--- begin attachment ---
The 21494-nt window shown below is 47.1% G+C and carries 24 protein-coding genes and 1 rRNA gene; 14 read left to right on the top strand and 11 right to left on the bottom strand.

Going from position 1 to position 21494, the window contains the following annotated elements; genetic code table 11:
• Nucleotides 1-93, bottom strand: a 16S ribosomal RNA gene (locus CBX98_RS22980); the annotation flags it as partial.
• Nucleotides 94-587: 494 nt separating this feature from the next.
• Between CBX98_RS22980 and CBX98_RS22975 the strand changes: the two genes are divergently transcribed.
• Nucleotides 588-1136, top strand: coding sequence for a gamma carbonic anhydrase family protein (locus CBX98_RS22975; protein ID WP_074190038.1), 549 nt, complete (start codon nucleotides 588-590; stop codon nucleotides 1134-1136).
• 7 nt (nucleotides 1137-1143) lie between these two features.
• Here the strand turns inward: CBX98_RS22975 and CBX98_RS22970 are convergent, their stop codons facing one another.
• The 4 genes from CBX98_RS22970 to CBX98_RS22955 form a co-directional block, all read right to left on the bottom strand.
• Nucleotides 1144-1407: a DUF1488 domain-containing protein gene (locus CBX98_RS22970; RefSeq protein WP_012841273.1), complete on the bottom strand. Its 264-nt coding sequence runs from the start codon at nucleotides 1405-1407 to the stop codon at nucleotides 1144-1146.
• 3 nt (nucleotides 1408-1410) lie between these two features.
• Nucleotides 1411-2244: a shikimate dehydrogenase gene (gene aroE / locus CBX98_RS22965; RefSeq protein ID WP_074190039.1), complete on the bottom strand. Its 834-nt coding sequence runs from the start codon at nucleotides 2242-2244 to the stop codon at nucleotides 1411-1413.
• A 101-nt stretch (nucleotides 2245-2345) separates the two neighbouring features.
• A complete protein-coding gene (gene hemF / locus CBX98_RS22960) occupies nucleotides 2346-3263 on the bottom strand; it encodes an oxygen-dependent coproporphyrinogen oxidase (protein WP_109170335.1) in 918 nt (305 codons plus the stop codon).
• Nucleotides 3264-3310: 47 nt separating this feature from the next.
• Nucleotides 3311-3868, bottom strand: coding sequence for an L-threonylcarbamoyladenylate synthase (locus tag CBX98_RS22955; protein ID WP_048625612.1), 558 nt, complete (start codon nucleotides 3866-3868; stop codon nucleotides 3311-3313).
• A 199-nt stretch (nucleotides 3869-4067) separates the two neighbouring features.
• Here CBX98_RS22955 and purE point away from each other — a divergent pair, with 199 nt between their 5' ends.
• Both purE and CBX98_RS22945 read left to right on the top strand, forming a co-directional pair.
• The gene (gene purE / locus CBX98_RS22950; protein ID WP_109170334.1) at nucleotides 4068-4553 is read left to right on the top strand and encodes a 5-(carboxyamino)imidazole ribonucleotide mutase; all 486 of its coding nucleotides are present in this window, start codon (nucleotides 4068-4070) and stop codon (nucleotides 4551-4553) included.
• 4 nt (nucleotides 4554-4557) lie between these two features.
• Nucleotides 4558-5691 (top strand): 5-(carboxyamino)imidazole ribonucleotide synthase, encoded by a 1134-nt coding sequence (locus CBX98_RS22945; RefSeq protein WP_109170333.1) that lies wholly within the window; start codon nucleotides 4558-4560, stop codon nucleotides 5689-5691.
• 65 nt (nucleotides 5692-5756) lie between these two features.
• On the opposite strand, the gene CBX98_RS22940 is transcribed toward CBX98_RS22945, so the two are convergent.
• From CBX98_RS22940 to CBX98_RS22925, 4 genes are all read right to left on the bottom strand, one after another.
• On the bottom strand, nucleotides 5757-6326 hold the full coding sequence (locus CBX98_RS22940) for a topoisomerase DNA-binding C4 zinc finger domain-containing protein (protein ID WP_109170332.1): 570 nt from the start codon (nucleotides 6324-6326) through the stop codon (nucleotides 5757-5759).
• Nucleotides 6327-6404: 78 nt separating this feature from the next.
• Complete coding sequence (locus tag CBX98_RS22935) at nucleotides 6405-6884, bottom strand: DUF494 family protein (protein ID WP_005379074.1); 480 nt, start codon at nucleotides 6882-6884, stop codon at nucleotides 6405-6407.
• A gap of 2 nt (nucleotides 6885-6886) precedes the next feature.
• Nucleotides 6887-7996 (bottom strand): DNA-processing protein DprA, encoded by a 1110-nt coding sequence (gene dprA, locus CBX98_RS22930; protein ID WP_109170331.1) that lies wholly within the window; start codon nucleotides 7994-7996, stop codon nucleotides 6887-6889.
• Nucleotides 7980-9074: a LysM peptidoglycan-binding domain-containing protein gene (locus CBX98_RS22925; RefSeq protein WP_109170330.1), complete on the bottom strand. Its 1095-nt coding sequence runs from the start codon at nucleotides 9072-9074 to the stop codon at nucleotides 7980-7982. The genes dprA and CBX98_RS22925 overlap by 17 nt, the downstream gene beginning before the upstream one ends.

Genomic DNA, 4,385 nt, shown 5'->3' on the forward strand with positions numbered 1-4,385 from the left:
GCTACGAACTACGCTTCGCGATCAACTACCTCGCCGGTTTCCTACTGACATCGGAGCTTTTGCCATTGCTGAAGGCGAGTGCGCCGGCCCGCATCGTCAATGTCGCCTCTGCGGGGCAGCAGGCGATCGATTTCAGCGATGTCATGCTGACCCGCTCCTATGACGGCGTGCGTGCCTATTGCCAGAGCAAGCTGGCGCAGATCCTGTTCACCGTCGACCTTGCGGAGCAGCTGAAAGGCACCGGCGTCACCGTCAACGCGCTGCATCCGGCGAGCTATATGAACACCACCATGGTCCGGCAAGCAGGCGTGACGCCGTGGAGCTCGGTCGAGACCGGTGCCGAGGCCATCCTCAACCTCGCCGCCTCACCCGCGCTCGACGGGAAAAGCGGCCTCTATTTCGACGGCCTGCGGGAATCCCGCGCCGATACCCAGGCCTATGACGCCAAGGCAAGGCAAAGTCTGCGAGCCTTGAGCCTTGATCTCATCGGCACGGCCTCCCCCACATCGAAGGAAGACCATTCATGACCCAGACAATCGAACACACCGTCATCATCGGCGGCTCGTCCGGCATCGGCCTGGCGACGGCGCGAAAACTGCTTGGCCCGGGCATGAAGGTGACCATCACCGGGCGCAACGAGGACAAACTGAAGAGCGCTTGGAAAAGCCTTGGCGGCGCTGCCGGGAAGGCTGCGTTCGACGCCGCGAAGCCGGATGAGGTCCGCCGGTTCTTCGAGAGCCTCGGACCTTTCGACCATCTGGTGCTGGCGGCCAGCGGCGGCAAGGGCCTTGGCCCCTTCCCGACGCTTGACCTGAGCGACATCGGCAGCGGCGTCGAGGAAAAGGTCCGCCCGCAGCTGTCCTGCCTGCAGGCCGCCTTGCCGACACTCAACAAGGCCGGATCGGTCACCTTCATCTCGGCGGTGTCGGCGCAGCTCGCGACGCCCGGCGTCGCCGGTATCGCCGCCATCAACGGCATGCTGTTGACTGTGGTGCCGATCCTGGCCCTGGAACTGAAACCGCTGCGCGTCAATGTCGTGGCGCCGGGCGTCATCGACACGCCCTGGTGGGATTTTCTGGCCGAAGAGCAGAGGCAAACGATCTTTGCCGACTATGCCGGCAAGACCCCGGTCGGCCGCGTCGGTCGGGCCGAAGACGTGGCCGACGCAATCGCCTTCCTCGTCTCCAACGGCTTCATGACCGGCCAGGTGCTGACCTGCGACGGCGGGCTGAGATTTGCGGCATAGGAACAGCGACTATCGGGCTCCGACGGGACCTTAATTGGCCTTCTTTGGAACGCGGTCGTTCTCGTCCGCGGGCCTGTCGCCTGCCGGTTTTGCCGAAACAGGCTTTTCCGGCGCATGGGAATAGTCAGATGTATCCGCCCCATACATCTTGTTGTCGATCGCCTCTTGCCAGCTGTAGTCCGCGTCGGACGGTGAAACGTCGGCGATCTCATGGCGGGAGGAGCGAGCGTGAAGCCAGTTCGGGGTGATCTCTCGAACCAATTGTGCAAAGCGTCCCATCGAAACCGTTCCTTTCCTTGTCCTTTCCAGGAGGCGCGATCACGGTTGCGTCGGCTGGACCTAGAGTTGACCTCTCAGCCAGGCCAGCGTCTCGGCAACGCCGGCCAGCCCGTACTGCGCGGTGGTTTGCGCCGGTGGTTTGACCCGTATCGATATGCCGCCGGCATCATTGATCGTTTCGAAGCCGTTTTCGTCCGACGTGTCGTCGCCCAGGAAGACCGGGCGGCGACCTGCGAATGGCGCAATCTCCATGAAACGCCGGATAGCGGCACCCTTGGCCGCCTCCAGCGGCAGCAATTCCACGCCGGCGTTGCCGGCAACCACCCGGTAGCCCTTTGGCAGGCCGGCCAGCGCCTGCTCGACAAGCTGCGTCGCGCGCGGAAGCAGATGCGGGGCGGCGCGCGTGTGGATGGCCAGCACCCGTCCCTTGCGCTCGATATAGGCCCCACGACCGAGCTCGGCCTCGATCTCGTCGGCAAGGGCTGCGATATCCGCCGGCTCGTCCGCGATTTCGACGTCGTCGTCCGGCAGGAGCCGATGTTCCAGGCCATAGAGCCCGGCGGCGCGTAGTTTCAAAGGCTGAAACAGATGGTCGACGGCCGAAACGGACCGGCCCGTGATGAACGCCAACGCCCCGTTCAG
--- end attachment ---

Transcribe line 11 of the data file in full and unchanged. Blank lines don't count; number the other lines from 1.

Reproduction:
• 3 nt (nucleotides 1408-1410) lie between these two features.